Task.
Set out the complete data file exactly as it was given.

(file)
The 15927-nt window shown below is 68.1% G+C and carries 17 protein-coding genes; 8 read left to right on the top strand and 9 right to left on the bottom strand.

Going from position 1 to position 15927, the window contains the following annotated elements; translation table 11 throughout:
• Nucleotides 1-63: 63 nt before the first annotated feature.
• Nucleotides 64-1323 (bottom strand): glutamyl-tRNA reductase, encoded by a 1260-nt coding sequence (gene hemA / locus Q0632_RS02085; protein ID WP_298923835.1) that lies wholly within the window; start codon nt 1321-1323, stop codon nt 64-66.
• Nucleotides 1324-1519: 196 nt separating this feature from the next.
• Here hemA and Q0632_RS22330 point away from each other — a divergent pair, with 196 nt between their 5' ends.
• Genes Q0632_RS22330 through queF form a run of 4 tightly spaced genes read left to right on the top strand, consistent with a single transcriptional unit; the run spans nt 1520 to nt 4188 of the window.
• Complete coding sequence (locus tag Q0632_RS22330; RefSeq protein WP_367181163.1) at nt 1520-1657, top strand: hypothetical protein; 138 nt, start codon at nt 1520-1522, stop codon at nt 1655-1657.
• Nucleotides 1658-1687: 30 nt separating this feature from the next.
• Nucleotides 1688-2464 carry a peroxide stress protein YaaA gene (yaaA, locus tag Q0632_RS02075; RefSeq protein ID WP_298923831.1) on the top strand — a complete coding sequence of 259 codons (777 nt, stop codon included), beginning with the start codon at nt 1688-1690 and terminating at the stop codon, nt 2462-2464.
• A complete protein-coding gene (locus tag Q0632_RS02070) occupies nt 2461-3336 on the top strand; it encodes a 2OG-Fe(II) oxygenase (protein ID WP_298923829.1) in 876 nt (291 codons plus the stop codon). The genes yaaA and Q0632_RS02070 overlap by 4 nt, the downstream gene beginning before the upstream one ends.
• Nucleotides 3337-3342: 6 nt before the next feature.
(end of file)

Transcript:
The 15927-nt window shown below is 68.1% G+C and carries 17 protein-coding genes; 8 read left to right on the top strand and 9 right to left on the bottom strand.

Going from position 1 to position 15927, the window contains the following annotated elements; translation table 11 throughout:
• Nucleotides 1-63: 63 nt before the first annotated feature.
• Nucleotides 64-1323 (bottom strand): glutamyl-tRNA reductase, encoded by a 1260-nt coding sequence (gene hemA / locus Q0632_RS02085; protein ID WP_298923835.1) that lies wholly within the window; start codon nt 1321-1323, stop codon nt 64-66.
• Nucleotides 1324-1519: 196 nt separating this feature from the next.
• Here hemA and Q0632_RS22330 point away from each other — a divergent pair, with 196 nt between their 5' ends.
• Genes Q0632_RS22330 through queF form a run of 4 tightly spaced genes read left to right on the top strand, consistent with a single transcriptional unit; the run spans nt 1520 to nt 4188 of the window.
• Complete coding sequence (locus tag Q0632_RS22330; RefSeq protein WP_367181163.1) at nt 1520-1657, top strand: hypothetical protein; 138 nt, start codon at nt 1520-1522, stop codon at nt 1655-1657.
• Nucleotides 1658-1687: 30 nt separating this feature from the next.
• Nucleotides 1688-2464 carry a peroxide stress protein YaaA gene (yaaA, locus tag Q0632_RS02075; RefSeq protein ID WP_298923831.1) on the top strand — a complete coding sequence of 259 codons (777 nt, stop codon included), beginning with the start codon at nt 1688-1690 and terminating at the stop codon, nt 2462-2464.
• A complete protein-coding gene (locus tag Q0632_RS02070) occupies nt 2461-3336 on the top strand; it encodes a 2OG-Fe(II) oxygenase (protein ID WP_298923829.1) in 876 nt (291 codons plus the stop codon). The genes yaaA and Q0632_RS02070 overlap by 4 nt, the downstream gene beginning before the upstream one ends.
• Nucleotides 3337-3342: 6 nt before the next feature.